The name of the first stamps of independent Finland comes from the name of Eliel Saarinen, the designer of the stamps. The first stamp in the series already came out on October 1, 1917, before Finland gained her independence, and the remaining eight stamps in the series with different values were published by the end of December 1917. In addition, 19 new different stamps with different color and value combinations were published later. All in all, 28 different stamps were published. In 1919 and 1921, they were provided with a surcharge increasing their nominal value, due to inflation. The last Saarinen stamps remained in use until the end of 1930.

The miniature sheet consisting of two stamps was designed by Ari Lakaniemi and Susanna Rumpu.

Saturday, January 18, 2020

Portugal 2016 - Cante Alentejano

Technical Details:
Issue Date: 27 April 2016
Designer: Atelier Design&etc
Printer: Bpost
Process: Offset
Colours: 4 Colours
Size:Stamps: 30,6 x 40 mm, Souvenir sheet: 125 x 95 mm
Values: €0.47, 0.80

About Cante Alentejano

Cante Alentejo, Canto às Vozes or simply Cante, is a style of choral singing whose sole musical instrument is the human voice. Associating music with poetry, it is interpreted irrespective of gender or age.

Its interpreters perform either in organised groups or informally. In its more organised form, choral groups or ranchos can be men only, women only or mixed, adults, children or young adults, or all ages. Informally, it is sung in public or in private at various occasions and events, as in the case of Cante em Taberna (sung in taverns).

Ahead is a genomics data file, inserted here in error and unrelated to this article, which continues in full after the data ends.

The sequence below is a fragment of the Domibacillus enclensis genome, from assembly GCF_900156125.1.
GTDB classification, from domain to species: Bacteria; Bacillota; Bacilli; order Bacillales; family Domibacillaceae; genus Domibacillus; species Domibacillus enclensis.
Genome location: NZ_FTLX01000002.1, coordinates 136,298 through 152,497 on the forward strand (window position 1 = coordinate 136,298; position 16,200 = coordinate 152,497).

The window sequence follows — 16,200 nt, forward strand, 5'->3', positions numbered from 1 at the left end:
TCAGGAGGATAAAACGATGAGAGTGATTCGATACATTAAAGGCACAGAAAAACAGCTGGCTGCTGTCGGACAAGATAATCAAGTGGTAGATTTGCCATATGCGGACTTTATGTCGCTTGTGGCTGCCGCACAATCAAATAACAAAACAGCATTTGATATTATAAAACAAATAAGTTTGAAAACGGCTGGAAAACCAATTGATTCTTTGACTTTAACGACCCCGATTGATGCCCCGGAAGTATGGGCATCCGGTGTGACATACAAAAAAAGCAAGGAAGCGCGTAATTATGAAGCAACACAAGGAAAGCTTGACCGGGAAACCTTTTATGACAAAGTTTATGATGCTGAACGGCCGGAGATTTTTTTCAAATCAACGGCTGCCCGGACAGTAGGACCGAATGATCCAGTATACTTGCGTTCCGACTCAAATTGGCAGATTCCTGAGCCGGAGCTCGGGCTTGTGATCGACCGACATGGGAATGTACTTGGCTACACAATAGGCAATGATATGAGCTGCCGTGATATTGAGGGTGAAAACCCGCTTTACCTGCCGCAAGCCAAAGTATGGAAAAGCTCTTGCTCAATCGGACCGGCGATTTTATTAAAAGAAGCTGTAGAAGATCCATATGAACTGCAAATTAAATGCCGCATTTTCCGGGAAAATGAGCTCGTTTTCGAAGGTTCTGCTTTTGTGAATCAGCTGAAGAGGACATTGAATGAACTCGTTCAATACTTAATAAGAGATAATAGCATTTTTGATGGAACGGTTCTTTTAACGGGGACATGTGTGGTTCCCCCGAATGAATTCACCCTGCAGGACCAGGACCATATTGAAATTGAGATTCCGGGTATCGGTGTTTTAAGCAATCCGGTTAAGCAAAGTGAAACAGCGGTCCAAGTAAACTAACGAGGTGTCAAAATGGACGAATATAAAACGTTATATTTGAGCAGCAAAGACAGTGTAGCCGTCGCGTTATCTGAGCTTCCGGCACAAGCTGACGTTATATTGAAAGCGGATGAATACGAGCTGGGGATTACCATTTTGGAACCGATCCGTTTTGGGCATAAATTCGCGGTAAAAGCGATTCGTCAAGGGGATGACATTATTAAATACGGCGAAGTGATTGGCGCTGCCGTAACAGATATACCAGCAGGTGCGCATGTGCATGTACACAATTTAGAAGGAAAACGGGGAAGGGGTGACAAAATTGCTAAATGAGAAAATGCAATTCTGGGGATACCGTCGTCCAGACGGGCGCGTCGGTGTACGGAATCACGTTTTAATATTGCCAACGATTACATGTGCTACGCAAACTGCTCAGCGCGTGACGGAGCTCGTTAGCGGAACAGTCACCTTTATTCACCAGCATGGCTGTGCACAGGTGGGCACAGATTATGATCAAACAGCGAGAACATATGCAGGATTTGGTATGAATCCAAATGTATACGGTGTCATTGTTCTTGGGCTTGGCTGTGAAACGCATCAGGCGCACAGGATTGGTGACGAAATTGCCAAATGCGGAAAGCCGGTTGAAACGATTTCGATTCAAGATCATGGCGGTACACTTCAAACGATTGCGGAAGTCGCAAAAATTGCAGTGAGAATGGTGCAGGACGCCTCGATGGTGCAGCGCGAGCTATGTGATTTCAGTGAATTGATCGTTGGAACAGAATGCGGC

It is through Cante that the modas are interpreted – poetic texts traditionally comprised of two stanzas that are almost always linked by a leixa-pren (a stylistic device typical of medieval lyric-poetry from the Iberian Peninsula). Associated with the moda is the cantiga, generally a traditional or popular stanza with four verses. The interpretative canon alternates between the cantiga and the moda. A call and response sequence is developed between the soloist or ponto and the chorus or baixos, while the soloist is introduced by another singer called the alto.

Asagenre, isassociatedwithSouthernPortugal,especiallythe Baixo Alentejo region. Today, however, its geography extends beyond its historical region. It is found in the Algarve, in coastal, central and upper Alentejo and in the peripheries of the cities of Setúbal and Lisbon.